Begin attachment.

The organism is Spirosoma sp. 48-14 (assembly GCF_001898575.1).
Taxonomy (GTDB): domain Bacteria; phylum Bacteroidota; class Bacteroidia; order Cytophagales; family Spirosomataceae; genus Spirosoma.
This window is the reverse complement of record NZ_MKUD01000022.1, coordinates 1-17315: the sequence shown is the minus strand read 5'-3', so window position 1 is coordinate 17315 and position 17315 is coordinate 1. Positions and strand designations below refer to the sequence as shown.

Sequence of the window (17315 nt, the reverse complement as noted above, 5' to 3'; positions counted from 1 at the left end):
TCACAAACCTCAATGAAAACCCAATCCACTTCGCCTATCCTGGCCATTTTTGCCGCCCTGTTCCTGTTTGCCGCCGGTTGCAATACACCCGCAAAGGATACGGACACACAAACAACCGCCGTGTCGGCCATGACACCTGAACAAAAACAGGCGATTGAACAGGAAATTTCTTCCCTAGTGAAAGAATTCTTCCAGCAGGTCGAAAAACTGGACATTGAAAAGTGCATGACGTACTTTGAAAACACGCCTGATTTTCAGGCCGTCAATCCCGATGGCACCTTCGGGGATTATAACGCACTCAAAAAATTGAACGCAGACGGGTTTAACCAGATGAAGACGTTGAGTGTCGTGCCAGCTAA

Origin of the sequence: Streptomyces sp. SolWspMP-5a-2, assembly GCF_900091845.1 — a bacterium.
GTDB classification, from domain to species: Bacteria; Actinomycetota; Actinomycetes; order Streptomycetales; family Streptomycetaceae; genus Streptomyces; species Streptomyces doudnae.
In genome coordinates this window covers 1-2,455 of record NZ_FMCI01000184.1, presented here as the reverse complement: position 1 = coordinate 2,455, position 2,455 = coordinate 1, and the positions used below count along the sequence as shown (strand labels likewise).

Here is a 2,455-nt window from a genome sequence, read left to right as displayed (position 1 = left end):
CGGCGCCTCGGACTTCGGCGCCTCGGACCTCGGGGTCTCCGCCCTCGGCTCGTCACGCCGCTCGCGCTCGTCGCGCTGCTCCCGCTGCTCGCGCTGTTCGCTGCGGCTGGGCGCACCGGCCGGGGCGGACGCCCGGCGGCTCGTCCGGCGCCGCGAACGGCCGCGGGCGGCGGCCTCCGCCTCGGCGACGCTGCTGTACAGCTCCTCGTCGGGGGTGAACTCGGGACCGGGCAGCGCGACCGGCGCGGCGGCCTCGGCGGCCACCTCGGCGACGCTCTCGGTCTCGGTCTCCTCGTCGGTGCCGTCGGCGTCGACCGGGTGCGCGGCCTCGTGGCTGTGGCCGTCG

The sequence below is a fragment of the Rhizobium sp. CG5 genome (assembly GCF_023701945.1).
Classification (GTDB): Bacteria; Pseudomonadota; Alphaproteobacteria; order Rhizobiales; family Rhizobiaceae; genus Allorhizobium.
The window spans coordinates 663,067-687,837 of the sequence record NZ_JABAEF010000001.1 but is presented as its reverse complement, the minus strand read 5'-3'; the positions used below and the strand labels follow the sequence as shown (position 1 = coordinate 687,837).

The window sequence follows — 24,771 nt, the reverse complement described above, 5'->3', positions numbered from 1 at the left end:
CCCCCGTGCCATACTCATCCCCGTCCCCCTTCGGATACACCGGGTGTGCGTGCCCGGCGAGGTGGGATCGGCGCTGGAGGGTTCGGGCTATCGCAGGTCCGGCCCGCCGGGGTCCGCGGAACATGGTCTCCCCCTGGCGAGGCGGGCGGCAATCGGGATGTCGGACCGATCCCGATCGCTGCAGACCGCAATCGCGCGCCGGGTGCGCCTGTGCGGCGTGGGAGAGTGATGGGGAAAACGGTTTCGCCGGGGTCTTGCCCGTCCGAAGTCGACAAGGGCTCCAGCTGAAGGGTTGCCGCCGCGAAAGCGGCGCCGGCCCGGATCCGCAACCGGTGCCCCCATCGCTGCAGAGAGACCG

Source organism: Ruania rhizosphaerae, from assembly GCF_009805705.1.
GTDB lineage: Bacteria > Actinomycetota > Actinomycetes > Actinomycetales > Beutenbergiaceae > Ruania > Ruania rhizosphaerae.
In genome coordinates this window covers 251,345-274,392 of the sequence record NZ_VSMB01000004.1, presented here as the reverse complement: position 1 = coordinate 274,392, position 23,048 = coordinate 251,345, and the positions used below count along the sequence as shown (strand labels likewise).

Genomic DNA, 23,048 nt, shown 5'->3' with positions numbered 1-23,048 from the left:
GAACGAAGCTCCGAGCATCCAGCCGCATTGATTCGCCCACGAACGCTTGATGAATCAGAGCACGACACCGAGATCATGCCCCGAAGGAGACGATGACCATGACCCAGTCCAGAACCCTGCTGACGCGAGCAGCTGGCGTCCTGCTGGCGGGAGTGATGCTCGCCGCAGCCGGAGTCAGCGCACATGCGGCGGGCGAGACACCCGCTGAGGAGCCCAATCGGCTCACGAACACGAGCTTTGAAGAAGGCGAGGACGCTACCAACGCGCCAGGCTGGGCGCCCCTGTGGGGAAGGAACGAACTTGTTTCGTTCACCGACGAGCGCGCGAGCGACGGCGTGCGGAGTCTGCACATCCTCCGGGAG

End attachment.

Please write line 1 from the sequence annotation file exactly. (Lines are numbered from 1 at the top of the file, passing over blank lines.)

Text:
The organism is Spirosoma sp. 48-14 (assembly GCF_001898575.1).